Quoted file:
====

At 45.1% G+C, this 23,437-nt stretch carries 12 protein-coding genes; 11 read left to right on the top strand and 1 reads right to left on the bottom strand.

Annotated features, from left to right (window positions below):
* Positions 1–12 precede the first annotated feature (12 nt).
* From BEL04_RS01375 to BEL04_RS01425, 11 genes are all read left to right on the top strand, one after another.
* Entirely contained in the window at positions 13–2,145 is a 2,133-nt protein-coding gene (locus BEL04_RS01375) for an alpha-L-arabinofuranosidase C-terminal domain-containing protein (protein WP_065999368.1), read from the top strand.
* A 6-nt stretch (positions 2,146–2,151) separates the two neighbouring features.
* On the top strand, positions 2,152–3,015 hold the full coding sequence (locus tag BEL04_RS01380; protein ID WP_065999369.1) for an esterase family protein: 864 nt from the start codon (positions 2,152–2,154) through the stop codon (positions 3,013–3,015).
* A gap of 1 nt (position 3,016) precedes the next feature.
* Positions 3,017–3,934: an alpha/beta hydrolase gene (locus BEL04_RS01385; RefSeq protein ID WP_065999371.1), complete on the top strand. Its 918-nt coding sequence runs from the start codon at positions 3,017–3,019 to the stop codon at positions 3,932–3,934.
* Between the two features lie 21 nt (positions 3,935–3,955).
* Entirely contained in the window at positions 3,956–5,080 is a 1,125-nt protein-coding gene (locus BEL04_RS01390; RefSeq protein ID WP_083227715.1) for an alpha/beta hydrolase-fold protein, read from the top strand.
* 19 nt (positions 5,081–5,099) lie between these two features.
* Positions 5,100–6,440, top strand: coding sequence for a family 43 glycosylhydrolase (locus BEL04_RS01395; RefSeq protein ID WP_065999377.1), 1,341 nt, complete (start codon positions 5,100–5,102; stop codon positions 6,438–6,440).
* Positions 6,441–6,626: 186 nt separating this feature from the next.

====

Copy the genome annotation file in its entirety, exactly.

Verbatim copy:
At 45.1% G+C, this 23,437-nt stretch carries 12 protein-coding genes; 11 read left to right on the top strand and 1 reads right to left on the bottom strand.

Annotated features, from left to right (window positions below):
* Positions 1–12 precede the first annotated feature (12 nt).
* From BEL04_RS01375 to BEL04_RS01425, 11 genes are all read left to right on the top strand, one after another.
* Entirely contained in the window at positions 13–2,145 is a 2,133-nt protein-coding gene (locus BEL04_RS01375) for an alpha-L-arabinofuranosidase C-terminal domain-containing protein (protein WP_065999368.1), read from the top strand.
* A 6-nt stretch (positions 2,146–2,151) separates the two neighbouring features.
* On the top strand, positions 2,152–3,015 hold the full coding sequence (locus tag BEL04_RS01380; protein ID WP_065999369.1) for an esterase family protein: 864 nt from the start codon (positions 2,152–2,154) through the stop codon (positions 3,013–3,015).
* A gap of 1 nt (position 3,016) precedes the next feature.
* Positions 3,017–3,934: an alpha/beta hydrolase gene (locus BEL04_RS01385; RefSeq protein ID WP_065999371.1), complete on the top strand. Its 918-nt coding sequence runs from the start codon at positions 3,017–3,019 to the stop codon at positions 3,932–3,934.
* Between the two features lie 21 nt (positions 3,935–3,955).
* Entirely contained in the window at positions 3,956–5,080 is a 1,125-nt protein-coding gene (locus BEL04_RS01390; RefSeq protein ID WP_083227715.1) for an alpha/beta hydrolase-fold protein, read from the top strand.
* 19 nt (positions 5,081–5,099) lie between these two features.
* Positions 5,100–6,440, top strand: coding sequence for a family 43 glycosylhydrolase (locus BEL04_RS01395; RefSeq protein ID WP_065999377.1), 1,341 nt, complete (start codon positions 5,100–5,102; stop codon positions 6,438–6,440).
* Positions 6,441–6,626: 186 nt separating this feature from the next.